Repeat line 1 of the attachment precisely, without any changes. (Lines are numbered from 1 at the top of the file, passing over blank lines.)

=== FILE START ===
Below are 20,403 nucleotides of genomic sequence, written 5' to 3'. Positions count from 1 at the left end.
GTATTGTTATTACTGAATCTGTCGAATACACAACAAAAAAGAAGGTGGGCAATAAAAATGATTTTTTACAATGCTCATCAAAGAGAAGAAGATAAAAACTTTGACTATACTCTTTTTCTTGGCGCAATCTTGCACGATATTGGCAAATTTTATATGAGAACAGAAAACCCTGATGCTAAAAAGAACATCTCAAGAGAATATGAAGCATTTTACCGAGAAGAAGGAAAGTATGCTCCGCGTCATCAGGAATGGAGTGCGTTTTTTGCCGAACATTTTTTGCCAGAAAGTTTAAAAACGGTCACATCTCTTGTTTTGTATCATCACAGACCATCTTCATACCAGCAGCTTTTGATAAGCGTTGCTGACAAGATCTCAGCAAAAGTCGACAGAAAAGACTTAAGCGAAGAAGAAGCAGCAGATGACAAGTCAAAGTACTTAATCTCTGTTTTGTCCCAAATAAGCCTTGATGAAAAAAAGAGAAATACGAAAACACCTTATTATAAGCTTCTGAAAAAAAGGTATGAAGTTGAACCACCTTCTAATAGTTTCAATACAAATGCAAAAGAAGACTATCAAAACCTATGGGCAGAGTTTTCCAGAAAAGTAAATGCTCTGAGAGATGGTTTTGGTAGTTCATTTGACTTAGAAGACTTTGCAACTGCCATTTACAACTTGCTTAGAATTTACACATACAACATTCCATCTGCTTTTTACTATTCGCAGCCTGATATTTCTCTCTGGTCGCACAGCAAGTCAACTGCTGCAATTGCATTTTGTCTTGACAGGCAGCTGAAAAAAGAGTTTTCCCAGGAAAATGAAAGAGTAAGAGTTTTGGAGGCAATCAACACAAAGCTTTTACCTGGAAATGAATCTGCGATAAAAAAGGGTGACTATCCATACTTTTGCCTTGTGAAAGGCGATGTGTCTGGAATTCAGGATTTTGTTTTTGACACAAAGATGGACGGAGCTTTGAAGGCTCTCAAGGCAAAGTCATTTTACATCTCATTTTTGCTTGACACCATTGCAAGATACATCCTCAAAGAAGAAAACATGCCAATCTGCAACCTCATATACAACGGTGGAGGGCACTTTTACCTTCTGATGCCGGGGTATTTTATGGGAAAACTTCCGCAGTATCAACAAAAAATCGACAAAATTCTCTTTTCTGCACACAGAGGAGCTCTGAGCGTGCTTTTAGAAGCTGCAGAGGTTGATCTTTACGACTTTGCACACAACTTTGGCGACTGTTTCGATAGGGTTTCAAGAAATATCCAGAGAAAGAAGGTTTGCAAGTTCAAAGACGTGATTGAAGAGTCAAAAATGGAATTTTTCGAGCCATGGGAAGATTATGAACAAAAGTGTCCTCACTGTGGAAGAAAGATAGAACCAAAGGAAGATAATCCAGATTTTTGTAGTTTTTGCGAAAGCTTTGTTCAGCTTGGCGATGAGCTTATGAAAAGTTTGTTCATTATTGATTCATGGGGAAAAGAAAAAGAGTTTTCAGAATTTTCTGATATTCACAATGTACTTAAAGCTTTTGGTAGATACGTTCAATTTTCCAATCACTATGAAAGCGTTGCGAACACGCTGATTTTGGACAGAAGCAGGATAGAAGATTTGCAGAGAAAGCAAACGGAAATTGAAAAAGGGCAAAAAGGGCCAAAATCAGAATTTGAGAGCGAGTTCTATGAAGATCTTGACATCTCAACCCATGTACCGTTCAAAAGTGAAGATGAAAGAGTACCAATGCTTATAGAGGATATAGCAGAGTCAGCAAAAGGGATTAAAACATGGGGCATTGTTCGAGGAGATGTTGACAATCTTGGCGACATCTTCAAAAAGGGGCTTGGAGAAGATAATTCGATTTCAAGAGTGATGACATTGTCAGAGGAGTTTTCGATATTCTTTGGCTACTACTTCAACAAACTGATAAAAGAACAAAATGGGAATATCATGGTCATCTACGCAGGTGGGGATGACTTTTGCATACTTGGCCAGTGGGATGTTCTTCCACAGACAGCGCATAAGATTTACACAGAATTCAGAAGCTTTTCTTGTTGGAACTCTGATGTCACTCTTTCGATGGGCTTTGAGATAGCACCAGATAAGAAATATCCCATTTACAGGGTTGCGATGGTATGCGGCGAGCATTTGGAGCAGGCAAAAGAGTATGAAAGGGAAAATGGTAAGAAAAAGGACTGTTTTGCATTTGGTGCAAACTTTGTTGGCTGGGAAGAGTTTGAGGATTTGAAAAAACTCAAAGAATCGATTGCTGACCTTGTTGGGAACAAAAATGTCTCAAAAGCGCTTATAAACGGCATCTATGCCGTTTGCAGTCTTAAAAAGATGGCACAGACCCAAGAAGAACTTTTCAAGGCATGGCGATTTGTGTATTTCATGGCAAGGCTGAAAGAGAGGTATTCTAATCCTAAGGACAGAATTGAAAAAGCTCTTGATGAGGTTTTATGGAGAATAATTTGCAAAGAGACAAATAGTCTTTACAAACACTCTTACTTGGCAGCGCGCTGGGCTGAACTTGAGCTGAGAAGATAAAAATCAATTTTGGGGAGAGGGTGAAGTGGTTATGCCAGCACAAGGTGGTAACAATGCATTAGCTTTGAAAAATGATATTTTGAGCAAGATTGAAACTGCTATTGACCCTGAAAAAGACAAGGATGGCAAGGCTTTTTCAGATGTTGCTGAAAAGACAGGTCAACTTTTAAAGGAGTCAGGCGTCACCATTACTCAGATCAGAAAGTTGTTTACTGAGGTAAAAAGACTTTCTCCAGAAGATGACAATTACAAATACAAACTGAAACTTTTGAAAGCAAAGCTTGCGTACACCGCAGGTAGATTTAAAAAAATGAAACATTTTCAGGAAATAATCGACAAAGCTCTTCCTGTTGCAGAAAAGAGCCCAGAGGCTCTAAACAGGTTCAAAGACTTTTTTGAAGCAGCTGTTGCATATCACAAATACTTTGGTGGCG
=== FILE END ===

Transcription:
Below are 20,403 nucleotides of genomic sequence, written 5' to 3'. Positions count from 1 at the left end.